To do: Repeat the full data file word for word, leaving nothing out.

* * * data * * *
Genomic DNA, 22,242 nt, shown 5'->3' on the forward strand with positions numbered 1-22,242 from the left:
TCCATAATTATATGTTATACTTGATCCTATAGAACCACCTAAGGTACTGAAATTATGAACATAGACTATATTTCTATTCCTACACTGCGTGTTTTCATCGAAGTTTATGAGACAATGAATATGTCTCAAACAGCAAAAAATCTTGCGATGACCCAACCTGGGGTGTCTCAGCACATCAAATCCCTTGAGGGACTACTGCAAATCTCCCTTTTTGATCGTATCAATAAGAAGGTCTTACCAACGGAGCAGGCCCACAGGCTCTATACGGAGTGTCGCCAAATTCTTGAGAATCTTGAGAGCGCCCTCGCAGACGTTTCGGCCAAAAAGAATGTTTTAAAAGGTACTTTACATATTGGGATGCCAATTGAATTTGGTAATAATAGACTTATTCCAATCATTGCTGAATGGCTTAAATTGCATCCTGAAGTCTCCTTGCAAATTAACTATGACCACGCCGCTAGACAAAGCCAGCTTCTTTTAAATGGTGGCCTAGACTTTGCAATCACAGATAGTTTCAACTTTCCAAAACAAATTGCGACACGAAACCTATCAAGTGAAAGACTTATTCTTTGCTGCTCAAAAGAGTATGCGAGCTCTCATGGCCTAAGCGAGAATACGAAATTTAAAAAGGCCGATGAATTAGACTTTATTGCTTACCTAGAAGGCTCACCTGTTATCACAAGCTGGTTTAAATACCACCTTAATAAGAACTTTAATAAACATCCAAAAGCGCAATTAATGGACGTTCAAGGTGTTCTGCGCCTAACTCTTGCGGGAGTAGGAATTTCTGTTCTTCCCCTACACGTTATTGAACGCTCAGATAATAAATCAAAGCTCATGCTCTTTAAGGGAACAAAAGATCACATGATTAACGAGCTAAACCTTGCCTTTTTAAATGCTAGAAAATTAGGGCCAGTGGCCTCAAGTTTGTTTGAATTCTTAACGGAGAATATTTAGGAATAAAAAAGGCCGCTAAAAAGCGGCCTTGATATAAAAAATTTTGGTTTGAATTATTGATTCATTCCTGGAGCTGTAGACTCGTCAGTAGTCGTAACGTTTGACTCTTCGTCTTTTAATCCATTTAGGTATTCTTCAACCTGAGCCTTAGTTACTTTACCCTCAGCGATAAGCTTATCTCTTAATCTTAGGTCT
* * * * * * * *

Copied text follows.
Genomic DNA, 22,242 nt, shown 5'->3' on the forward strand with positions numbered 1-22,242 from the left:
TCCATAATTATATGTTATACTTGATCCTATAGAACCACCTAAGGTACTGAAATTATGAACATAGACTATATTTCTATTCCTACACTGCGTGTTTTCATCGAAGTTTATGAGACAATGAATATGTCTCAAACAGCAAAAAATCTTGCGATGACCCAACCTGGGGTGTCTCAGCACATCAAATCCCTTGAGGGACTACTGCAAATCTCCCTTTTTGATCGTATCAATAAGAAGGTCTTACCAACGGAGCAGGCCCACAGGCTCTATACGGAGTGTCGCCAAATTCTTGAGAATCTTGAGAGCGCCCTCGCAGACGTTTCGGCCAAAAAGAATGTTTTAAAAGGTACTTTACATATTGGGATGCCAATTGAATTTGGTAATAATAGACTTATTCCAATCATTGCTGAATGGCTTAAATTGCATCCTGAAGTCTCCTTGCAAATTAACTATGACCACGCCGCTAGACAAAGCCAGCTTCTTTTAAATGGTGGCCTAGACTTTGCAATCACAGATAGTTTCAACTTTCCAAAACAAATTGCGACACGAAACCTATCAAGTGAAAGACTTATTCTTTGCTGCTCAAAAGAGTATGCGAGCTCTCATGGCCTAAGCGAGAATACGAAATTTAAAAAGGCCGATGAATTAGACTTTATTGCTTACCTAGAAGGCTCACCTGTTATCACAAGCTGGTTTAAATACCACCTTAATAAGAACTTTAATAAACATCCAAAAGCGCAATTAATGGACGTTCAAGGTGTTCTGCGCCTAACTCTTGCGGGAGTAGGAATTTCTGTTCTTCCCCTACACGTTATTGAACGCTCAGATAATAAATCAAAGCTCATGCTCTTTAAGGGAACAAAAGATCACATGATTAACGAGCTAAACCTTGCCTTTTTAAATGCTAGAAAATTAGGGCCAGTGGCCTCAAGTTTGTTTGAATTCTTAACGGAGAATATTTAGGAATAAAAAAGGCCGCTAAAAAGCGGCCTTGATATAAAAAATTTTGGTTTGAATTATTGATTCATTCCTGGAGCTGTAGACTCGTCAGTAGTCGTAACGTTTGACTCTTCGTCTTTTAATCCATTTAGGTATTCTTCAACCTGAGCCTTAGTTACTTTACCCTCAGCGATAAGCTTATCTCTTAATCTTAGGTCT